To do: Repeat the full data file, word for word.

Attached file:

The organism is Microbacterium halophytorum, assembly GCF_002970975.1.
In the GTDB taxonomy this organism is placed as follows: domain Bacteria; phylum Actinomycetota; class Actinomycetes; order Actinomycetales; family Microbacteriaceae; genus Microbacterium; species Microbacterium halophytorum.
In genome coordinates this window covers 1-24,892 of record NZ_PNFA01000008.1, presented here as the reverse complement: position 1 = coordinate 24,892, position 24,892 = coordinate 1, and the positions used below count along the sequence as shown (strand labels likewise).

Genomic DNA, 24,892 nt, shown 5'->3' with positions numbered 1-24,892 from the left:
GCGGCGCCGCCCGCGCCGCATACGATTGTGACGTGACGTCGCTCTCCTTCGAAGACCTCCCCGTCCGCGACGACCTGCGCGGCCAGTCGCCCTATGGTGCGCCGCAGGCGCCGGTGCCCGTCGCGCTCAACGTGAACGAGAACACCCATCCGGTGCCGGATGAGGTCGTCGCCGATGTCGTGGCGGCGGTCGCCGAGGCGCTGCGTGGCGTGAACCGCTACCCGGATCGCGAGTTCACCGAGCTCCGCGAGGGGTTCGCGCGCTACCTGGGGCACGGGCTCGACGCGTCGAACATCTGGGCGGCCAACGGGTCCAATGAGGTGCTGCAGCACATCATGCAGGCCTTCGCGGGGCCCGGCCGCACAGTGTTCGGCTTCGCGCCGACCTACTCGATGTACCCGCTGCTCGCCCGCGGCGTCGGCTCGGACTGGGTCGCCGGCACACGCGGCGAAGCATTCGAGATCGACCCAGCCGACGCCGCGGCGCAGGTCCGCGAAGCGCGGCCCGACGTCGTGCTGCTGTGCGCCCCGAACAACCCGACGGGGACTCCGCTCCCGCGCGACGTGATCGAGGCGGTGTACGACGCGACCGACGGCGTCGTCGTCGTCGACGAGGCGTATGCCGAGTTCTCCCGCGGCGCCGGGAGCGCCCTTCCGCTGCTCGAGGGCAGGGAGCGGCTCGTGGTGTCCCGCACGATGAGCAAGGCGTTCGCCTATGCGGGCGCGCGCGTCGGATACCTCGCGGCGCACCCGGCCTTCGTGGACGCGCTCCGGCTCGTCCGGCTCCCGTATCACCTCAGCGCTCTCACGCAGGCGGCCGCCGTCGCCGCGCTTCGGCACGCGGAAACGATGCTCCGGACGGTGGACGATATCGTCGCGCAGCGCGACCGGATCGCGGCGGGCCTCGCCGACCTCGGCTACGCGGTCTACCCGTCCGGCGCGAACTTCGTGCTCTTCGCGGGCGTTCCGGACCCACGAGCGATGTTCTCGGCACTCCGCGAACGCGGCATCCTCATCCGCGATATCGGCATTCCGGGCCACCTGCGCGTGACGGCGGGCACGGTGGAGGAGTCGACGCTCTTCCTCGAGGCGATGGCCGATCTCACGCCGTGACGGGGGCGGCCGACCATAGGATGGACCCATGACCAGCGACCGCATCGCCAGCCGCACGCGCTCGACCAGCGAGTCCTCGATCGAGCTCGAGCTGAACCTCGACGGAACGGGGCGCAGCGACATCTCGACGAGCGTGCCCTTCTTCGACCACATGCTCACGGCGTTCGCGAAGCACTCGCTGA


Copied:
The organism is Microbacterium halophytorum, assembly GCF_002970975.1.
In the GTDB taxonomy this organism is placed as follows: domain Bacteria; phylum Actinomycetota; class Actinomycetes; order Actinomycetales; family Microbacteriaceae; genus Microbacterium; species Microbacterium halophytorum.
In genome coordinates this window covers 1-24,892 of record NZ_PNFA01000008.1, presented here as the reverse complement: position 1 = coordinate 24,892, position 24,892 = coordinate 1, and the positions used below count along the sequence as shown (strand labels likewise).

Genomic DNA, 24,892 nt, shown 5'->3' with positions numbered 1-24,892 from the left:
GCGGCGCCGCCCGCGCCGCATACGATTGTGACGTGACGTCGCTCTCCTTCGAAGACCTCCCCGTCCGCGACGACCTGCGCGGCCAGTCGCCCTATGGTGCGCCGCAGGCGCCGGTGCCCGTCGCGCTCAACGTGAACGAGAACACCCATCCGGTGCCGGATGAGGTCGTCGCCGATGTCGTGGCGGCGGTCGCCGAGGCGCTGCGTGGCGTGAACCGCTACCCGGATCGCGAGTTCACCGAGCTCCGCGAGGGGTTCGCGCGCTACCTGGGGCACGGGCTCGACGCGTCGAACATCTGGGCGGCCAACGGGTCCAATGAGGTGCTGCAGCACATCATGCAGGCCTTCGCGGGGCCCGGCCGCACAGTGTTCGGCTTCGCGCCGACCTACTCGATGTACCCGCTGCTCGCCCGCGGCGTCGGCTCGGACTGGGTCGCCGGCACACGCGGCGAAGCATTCGAGATCGACCCAGCCGACGCCGCGGCGCAGGTCCGCGAAGCGCGGCCCGACGTCGTGCTGCTGTGCGCCCCGAACAACCCGACGGGGACTCCGCTCCCGCGCGACGTGATCGAGGCGGTGTACGACGCGACCGACGGCGTCGTCGTCGTCGACGAGGCGTATGCCGAGTTCTCCCGCGGCGCCGGGAGCGCCCTTCCGCTGCTCGAGGGCAGGGAGCGGCTCGTGGTGTCCCGCACGATGAGCAAGGCGTTCGCCTATGCGGGCGCGCGCGTCGGATACCTCGCGGCGCACCCGGCCTTCGTGGACGCGCTCCGGCTCGTCCGGCTCCCGTATCACCTCAGCGCTCTCACGCAGGCGGCCGCCGTCGCCGCGCTTCGGCACGCGGAAACGATGCTCCGGACGGTGGACGATATCGTCGCGCAGCGCGACCGGATCGCGGCGGGCCTCGCCGACCTCGGCTACGCGGTCTACCCGTCCGGCGCGAACTTCGTGCTCTTCGCGGGCGTTCCGGACCCACGAGCGATGTTCTCGGCACTCCGCGAACGCGGCATCCTCATCCGCGATATCGGCATTCCGGGCCACCTGCGCGTGACGGCGGGCACGGTGGAGGAGTCGACGCTCTTCCTCGAGGCGATGGCCGATCTCACGCCGTGACGGGGGCGGCCGACCATAGGATGGACCCATGACCAGCGACCGCATCGCCAGCCGCACGCGCTCGACCAGCGAGTCCTCGATCGAGCTCGAGCTGAACCTCGACGGAACGGGGCGCAGCGACATCTCGACGAGCGTGCCCTTCTTCGACCACATGCTCACGGCGTTCGCGAAGCACTCGCTGA